Pooja Bedi

22 Aug

“I was voted hottest sex symbol of India two years in a row by public poll in film magazines, splashed all over posters and glossies” – Pooja Bedi

Pooja Bedi may be controversial but her ideals and thoughts are as progressive as they get. Daughter to the incredibly talented Kabir Bedi and beautiful model-dancer Protima Bedi, Pooja herself has dabbled in a number of fields all closely related to the entertainment arena. But most importantly, Pooja has redefined the modern Indian woman and yet has managed to remain as Indian as they get. She isn’t afraid to voice her opinion, isn’t afraid to call a spade a spade and has found herself in numerous situations. But thanks to her quick wit and brutal honesty, the model-actress-dancer-television host has come out of every ordeal a complete winner with no one to applaud but herself. While it was Priyanka Chopra who danced to the song of Desi Girl, clearly the song belongs to the ultra modern and yet Desi, Pooja Bedi. If you’re looking for some amazing inspiration and advice for life, you’ve come to the right place. Pooja Bedi exclusively speaks to Roshni Magazine about life, its hassles, how to get by and forming the epitome of the avant-garde Desi woman.

You’ve always been in the public eye right from the beginning, From Jo Jeeta Wohi Sikandar, to being a model, a theatre actress, television host and most importantly you defined the modern Indian woman. How has the journey been?
Well, it has definitely been a roller coaster ride and I’ve donned many hats through the years; starting off as a film actress, theatre actor in “Wow, what a girl!” and “Carry on Papa”; a model for Tips and Toes, Frooti and Kamasutra amongst others; then settling into holy matrimony and returning as a talk show host, dancer on Jhalak Dikhlaja and Nach Baliye; author for Timepass published by Penguin, India— which was on top 10 national best seller list; a daredevil with Khatron Ke Khiladi, and a columnist for Mid-Day, Hindustan Times and Times of India. I’ve enjoyed every bit of it! I’m happy to symbolise the modern Indian woman that respect her Indian identity and role in the family yet leads life on her own terms and values her own identity and rights as a human being and individual.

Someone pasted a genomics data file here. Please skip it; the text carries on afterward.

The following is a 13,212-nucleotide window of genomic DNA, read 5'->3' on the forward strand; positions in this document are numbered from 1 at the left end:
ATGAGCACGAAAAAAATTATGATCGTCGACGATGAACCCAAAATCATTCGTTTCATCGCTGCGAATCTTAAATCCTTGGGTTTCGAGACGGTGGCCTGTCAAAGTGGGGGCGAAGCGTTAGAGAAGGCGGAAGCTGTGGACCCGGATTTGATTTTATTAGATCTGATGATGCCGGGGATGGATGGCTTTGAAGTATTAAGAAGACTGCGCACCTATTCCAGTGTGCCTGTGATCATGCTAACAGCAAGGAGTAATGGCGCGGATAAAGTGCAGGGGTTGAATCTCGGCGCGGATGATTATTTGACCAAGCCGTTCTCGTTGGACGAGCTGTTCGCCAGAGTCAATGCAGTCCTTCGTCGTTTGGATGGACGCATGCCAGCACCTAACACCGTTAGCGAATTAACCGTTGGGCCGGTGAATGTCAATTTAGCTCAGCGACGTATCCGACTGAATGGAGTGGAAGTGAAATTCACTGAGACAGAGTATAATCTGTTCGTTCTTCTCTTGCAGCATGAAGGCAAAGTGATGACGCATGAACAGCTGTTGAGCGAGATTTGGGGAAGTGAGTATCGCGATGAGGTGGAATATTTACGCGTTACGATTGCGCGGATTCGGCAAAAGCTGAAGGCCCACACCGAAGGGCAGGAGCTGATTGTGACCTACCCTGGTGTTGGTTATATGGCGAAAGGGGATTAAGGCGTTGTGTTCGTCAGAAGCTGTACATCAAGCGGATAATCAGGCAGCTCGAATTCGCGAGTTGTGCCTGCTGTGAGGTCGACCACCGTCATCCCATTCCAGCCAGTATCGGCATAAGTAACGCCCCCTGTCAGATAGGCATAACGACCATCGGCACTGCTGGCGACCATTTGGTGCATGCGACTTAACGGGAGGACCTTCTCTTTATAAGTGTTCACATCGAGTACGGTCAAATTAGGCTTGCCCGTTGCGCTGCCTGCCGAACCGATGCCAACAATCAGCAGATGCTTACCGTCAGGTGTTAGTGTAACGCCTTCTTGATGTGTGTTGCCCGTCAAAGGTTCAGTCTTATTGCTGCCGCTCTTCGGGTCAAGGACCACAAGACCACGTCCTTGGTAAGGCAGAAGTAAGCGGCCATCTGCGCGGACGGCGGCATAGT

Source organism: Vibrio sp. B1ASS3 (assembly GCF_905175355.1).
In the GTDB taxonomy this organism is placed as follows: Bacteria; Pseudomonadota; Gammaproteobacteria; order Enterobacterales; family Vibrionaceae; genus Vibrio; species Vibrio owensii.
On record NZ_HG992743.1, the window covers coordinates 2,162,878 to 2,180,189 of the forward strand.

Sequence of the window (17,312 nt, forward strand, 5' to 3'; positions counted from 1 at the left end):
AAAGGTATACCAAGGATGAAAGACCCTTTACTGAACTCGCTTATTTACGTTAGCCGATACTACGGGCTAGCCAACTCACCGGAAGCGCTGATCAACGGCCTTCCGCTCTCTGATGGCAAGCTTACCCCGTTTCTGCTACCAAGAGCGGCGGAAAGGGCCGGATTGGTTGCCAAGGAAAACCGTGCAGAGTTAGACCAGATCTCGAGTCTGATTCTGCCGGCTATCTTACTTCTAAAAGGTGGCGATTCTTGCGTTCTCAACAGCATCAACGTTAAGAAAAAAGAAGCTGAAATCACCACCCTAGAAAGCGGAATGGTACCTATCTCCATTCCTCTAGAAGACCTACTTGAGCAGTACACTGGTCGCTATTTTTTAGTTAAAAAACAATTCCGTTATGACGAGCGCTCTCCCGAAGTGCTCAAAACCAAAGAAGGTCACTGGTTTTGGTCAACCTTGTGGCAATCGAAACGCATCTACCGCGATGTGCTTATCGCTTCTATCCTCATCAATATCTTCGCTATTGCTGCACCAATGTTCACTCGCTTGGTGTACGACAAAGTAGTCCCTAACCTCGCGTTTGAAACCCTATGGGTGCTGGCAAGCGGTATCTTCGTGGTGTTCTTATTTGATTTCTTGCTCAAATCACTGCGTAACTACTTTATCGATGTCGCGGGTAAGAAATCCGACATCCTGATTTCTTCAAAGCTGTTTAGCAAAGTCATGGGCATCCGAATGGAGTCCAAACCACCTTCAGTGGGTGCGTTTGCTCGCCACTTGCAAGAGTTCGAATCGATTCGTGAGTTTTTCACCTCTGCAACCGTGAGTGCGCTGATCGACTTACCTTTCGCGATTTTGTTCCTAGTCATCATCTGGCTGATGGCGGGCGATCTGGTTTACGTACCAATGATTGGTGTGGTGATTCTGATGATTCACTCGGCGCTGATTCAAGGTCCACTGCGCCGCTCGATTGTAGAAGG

Your upbringing is said to be pretty liberal. How do you feel it has made you the person you are and are you the same with your children?
I certainly am a product of my environment and I’m eternally grateful to my parents for teaching me by example. I have been brought up to question, not blindly follow; to be unafraid of expressing thoughts, feelings and emotions, to fight for what is deserved and fair; to stand up for what is right and to enjoy the journey of life. And most importantly, I thank them for their sunny, positive outlook to everything. Having said that, my childhood was shaped in an ultra bohemian environment and my kids have a far more traditional one. I’m a loving, doting, fun, hands-on-mom but also an utter disciplinarian. I’ve involved them a lot in my charity causes and they are the most amazing loving, responsible, intelligent and caring children a mother could have.

Your most popular advertisement was the Kama Sutra ad which basically demonstrated New Age Indian women were. Were you sceptical when you agreed to the ad? And as much as you can remember, what was that experience like?